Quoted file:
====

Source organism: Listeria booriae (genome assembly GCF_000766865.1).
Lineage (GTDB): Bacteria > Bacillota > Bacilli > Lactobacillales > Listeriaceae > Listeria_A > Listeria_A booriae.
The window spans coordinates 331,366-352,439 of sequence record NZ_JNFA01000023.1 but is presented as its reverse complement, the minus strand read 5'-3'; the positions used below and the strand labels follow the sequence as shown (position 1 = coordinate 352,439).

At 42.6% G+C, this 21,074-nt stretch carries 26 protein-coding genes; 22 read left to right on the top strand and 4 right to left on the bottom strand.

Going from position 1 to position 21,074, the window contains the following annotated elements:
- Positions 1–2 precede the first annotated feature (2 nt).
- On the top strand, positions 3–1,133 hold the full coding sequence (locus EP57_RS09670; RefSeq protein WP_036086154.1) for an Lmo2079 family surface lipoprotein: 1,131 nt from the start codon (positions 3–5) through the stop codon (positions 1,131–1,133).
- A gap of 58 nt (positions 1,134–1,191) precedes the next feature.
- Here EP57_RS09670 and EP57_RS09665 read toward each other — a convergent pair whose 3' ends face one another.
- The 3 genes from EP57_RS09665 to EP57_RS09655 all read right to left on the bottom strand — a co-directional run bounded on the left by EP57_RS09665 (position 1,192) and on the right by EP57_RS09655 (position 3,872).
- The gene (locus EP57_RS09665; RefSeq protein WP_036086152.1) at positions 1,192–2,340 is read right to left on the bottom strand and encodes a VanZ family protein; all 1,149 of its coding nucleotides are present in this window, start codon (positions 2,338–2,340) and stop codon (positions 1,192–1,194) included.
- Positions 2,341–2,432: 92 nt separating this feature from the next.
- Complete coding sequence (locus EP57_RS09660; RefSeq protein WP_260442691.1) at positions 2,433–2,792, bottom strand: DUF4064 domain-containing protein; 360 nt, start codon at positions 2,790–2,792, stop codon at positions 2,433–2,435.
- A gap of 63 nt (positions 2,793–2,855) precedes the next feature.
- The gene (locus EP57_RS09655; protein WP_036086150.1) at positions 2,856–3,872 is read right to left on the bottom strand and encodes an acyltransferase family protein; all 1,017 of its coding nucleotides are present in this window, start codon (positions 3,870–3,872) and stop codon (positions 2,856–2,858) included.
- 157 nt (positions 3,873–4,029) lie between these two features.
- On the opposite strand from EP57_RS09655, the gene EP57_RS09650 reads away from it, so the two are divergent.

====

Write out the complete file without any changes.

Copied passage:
Source organism: Listeria booriae (genome assembly GCF_000766865.1).
Lineage (GTDB): Bacteria > Bacillota > Bacilli > Lactobacillales > Listeriaceae > Listeria_A > Listeria_A booriae.
The window spans coordinates 331,366-352,439 of sequence record NZ_JNFA01000023.1 but is presented as its reverse complement, the minus strand read 5'-3'; the positions used below and the strand labels follow the sequence as shown (position 1 = coordinate 352,439).

At 42.6% G+C, this 21,074-nt stretch carries 26 protein-coding genes; 22 read left to right on the top strand and 4 right to left on the bottom strand.

Going from position 1 to position 21,074, the window contains the following annotated elements:
- Positions 1–2 precede the first annotated feature (2 nt).
- On the top strand, positions 3–1,133 hold the full coding sequence (locus EP57_RS09670; RefSeq protein WP_036086154.1) for an Lmo2079 family surface lipoprotein: 1,131 nt from the start codon (positions 3–5) through the stop codon (positions 1,131–1,133).
- A gap of 58 nt (positions 1,134–1,191) precedes the next feature.
- Here EP57_RS09670 and EP57_RS09665 read toward each other — a convergent pair whose 3' ends face one another.
- The 3 genes from EP57_RS09665 to EP57_RS09655 all read right to left on the bottom strand — a co-directional run bounded on the left by EP57_RS09665 (position 1,192) and on the right by EP57_RS09655 (position 3,872).
- The gene (locus EP57_RS09665; RefSeq protein WP_036086152.1) at positions 1,192–2,340 is read right to left on the bottom strand and encodes a VanZ family protein; all 1,149 of its coding nucleotides are present in this window, start codon (positions 2,338–2,340) and stop codon (positions 1,192–1,194) included.
- Positions 2,341–2,432: 92 nt separating this feature from the next.
- Complete coding sequence (locus EP57_RS09660; RefSeq protein WP_260442691.1) at positions 2,433–2,792, bottom strand: DUF4064 domain-containing protein; 360 nt, start codon at positions 2,790–2,792, stop codon at positions 2,433–2,435.
- A gap of 63 nt (positions 2,793–2,855) precedes the next feature.
- The gene (locus EP57_RS09655; protein WP_036086150.1) at positions 2,856–3,872 is read right to left on the bottom strand and encodes an acyltransferase family protein; all 1,017 of its coding nucleotides are present in this window, start codon (positions 3,870–3,872) and stop codon (positions 2,856–2,858) included.
- 157 nt (positions 3,873–4,029) lie between these two features.
- On the opposite strand from EP57_RS09655, the gene EP57_RS09650 reads away from it, so the two are divergent.